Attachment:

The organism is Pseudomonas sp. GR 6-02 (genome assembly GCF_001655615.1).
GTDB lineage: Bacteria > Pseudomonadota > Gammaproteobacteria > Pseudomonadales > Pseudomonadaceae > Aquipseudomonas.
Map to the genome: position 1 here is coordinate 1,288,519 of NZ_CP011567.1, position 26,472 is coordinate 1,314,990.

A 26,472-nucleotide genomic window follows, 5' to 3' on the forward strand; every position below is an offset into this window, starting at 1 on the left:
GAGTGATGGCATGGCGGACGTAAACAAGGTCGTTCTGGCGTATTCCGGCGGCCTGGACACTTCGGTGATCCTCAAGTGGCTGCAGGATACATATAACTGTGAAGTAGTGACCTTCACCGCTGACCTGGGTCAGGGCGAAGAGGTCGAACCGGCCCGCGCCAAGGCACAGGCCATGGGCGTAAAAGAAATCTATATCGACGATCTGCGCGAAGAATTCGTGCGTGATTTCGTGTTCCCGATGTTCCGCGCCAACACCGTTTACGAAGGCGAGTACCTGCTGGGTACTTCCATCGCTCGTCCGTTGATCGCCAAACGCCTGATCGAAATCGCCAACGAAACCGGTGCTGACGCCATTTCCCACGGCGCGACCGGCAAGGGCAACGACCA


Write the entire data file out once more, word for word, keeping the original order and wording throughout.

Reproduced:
The organism is Pseudomonas sp. GR 6-02 (genome assembly GCF_001655615.1).
GTDB lineage: Bacteria > Pseudomonadota > Gammaproteobacteria > Pseudomonadales > Pseudomonadaceae > Aquipseudomonas.
Map to the genome: position 1 here is coordinate 1,288,519 of NZ_CP011567.1, position 26,472 is coordinate 1,314,990.

A 26,472-nucleotide genomic window follows, 5' to 3' on the forward strand; every position below is an offset into this window, starting at 1 on the left:
GAGTGATGGCATGGCGGACGTAAACAAGGTCGTTCTGGCGTATTCCGGCGGCCTGGACACTTCGGTGATCCTCAAGTGGCTGCAGGATACATATAACTGTGAAGTAGTGACCTTCACCGCTGACCTGGGTCAGGGCGAAGAGGTCGAACCGGCCCGCGCCAAGGCACAGGCCATGGGCGTAAAAGAAATCTATATCGACGATCTGCGCGAAGAATTCGTGCGTGATTTCGTGTTCCCGATGTTCCGCGCCAACACCGTTTACGAAGGCGAGTACCTGCTGGGTACTTCCATCGCTCGTCCGTTGATCGCCAAACGCCTGATCGAAATCGCCAACGAAACCGGTGCTGACGCCATTTCCCACGGCGCGACCGGCAAGGGCAACGACCA